Teach podcast

#11 Bedside Teaching 

February 22, 2022 | By

With Dr Suba Ramani


Join Molly, Era, and Dr Subha Ramani to discuss best practices for bedside teaching.  We help you move past Res-Attending and embrace effective bedside teaching!  You’ll learn to effectively prepare, lead, and debrief rounds with patients and learners.

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  • Producers/hosts: Era Kryzhanovskaya MD / Molly Heublein MD
  • Show Notes/Cover Art/Infographic: Andrew DeLaat
  • Editor:  Clair Morgan of Nodderly (audio)
  • Guest: Subha Ramani MBBS, MPH, PhD, FAMEE

CME Partner: VCU Health CE

The Curbsiders are partnering with VCU Health Continuing Education to offer FREE continuing education credits for physicians and other healthcare professionals. Visit curbsiders.vcuhealth.org and search for this episode to claim credit. See info sheet for further directions. Note: A free VCU Health CloudCME account is required in order to seek credit.

Show Segments

  • Intro, disclaimer, guest bio
  • Guest one-liner/ Best piece of advice
  • Picks of the Week
  • Kashlak case 1
  • Barriers to Bedside teaching 
  • Effective bedside teaching
  • Feedback on your teaching
  • Kashlak case 2
  • Tips for teaching the physical exam
  • Take home points
  • Outro

Bedside Teaching Pearls 

  1. Have pocket-sized goals for clinical teaching, focus on a single teaching pearl for each patient. 
  2. In the effective teaching triad: everyone comes away learning something – The Learner, Teacher, and Patient. 
  3. Be flexible to teach on the fly and be able to adapt to various learning environments 
  4. Establish a Safe and Positive learning environment first

Bedside Teaching Show Notes


Bedside teaching is where the patient is present, and most importantly engaged as a partner in the process.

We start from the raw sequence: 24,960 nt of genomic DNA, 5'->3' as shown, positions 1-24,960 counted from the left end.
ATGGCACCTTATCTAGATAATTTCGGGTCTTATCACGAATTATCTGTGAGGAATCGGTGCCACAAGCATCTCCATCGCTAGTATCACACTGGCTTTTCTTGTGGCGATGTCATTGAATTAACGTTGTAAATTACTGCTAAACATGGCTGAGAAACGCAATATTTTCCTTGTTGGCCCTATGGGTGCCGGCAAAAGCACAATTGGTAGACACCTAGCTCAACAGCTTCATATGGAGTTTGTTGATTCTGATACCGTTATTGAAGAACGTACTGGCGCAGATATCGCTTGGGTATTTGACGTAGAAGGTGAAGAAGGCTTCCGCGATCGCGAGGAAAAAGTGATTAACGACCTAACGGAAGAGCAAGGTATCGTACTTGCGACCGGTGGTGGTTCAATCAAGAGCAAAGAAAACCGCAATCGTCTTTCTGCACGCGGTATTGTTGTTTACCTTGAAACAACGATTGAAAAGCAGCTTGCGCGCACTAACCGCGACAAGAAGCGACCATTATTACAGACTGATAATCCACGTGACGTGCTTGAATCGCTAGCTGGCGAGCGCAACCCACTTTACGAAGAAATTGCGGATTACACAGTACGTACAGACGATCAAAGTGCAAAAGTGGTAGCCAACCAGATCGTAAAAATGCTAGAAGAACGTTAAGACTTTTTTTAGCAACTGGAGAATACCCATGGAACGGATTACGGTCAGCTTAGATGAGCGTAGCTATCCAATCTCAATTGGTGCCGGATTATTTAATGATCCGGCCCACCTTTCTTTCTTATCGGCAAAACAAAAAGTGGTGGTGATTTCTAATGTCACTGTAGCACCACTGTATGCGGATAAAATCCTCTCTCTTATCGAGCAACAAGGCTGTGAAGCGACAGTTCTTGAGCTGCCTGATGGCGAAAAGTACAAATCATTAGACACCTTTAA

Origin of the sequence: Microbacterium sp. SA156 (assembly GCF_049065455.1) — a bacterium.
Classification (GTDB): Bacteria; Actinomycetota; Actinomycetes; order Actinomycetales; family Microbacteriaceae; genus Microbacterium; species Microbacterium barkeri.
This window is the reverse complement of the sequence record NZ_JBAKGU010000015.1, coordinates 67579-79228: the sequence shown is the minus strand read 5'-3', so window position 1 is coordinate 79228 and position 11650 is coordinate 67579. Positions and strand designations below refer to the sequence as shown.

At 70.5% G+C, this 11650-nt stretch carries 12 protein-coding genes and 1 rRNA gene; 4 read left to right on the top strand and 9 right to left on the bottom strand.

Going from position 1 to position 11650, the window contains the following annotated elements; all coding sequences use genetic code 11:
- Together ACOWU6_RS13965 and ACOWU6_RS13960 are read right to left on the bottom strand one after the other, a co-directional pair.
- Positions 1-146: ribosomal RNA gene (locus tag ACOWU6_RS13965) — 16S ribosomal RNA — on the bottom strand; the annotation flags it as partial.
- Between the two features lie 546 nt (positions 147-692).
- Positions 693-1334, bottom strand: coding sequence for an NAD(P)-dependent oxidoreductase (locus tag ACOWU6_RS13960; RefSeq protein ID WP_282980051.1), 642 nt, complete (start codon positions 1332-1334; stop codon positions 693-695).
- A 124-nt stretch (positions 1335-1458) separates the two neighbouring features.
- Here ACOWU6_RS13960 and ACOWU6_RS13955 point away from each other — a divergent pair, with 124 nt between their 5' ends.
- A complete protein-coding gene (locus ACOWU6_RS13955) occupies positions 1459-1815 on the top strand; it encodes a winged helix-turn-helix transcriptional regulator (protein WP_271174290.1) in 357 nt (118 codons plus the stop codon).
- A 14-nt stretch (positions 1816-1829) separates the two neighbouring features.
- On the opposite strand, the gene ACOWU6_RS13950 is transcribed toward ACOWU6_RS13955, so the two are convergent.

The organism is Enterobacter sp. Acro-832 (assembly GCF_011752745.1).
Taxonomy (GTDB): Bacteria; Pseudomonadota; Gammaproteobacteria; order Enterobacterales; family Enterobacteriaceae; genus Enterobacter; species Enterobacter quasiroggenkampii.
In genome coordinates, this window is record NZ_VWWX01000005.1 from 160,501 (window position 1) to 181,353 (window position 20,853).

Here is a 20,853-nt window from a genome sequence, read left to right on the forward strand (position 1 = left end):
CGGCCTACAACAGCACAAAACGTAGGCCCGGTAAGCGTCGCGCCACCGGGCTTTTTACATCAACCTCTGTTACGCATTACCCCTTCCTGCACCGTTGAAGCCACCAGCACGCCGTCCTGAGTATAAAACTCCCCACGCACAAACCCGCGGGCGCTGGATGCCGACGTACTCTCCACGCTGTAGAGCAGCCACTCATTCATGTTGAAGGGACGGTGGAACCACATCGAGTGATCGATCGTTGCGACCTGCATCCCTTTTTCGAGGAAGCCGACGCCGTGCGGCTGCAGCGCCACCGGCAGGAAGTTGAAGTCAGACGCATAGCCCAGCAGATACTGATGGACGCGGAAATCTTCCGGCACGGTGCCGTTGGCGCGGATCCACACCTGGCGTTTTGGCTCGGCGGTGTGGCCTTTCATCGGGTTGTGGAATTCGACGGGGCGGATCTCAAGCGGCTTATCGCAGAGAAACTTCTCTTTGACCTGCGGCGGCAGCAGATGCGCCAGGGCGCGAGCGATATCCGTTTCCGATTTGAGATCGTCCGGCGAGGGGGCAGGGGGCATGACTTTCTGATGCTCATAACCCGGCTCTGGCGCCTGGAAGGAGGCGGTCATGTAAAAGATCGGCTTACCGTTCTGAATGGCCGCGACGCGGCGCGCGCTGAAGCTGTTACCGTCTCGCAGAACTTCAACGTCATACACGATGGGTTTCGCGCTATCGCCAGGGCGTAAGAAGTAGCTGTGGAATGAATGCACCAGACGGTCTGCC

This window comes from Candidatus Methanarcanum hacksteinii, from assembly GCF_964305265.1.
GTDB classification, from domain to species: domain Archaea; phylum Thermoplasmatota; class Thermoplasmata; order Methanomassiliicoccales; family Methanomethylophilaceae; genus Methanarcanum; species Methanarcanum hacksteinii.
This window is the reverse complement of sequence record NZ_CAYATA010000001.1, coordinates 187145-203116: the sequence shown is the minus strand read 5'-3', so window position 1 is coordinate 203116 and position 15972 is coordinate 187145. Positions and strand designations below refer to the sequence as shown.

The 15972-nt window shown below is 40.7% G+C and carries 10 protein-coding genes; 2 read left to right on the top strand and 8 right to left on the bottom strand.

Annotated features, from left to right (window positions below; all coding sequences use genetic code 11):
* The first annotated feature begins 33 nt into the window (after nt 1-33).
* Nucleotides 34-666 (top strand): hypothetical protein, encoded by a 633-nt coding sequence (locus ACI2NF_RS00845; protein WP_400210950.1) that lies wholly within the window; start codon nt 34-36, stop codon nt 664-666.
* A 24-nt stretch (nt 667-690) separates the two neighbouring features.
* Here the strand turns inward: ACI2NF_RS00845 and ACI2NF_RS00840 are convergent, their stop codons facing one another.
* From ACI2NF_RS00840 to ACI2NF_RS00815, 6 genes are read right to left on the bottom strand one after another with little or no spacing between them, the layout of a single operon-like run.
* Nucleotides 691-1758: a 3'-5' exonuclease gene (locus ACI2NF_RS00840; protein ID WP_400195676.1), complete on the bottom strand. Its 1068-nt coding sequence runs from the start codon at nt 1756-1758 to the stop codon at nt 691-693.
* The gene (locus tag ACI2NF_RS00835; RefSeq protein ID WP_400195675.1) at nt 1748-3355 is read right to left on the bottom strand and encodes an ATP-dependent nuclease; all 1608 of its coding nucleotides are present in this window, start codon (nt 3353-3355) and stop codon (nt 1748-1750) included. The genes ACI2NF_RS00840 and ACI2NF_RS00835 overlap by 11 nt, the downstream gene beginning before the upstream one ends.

Effective teaching is when everyone learns something, including all parts of the triad: the learner, the attending, and the patient. 

2 Types of Bedside Rounds: 

Teaching Rounds: Primarily for teaching, make sure to orient the patient to the patient to the purpose and goals,  for the aid of our future medical providers.  Usually involves more preparation ahead of time of teaching goals.

Work/Business rounds: Focused on patient care, let the patient know we are all thinking carefully on the patient’s best care.  

3 Main Barriers to Bedside Teaching Success 

Identifying and moving past barriers may allow more effective bedside teaching.

Culture-Driven: Finding the balance of work and teaching is very important and needs modification as a whole. 

Faculty Driven: Many faculty are unsure about their own skills (communication, exam, history taking) and believe that they might not have much to offer to the learner.  They may be in the mode of “res-attending”.

Learner Driven: Learners are often overwhelmed with tasks to complete that they may not feel they have the time to be taught. 

(Ray and Ganguli 2009)

Effective Approaches to Bedside Teaching

  • Identify and try to move past barriers to bedside education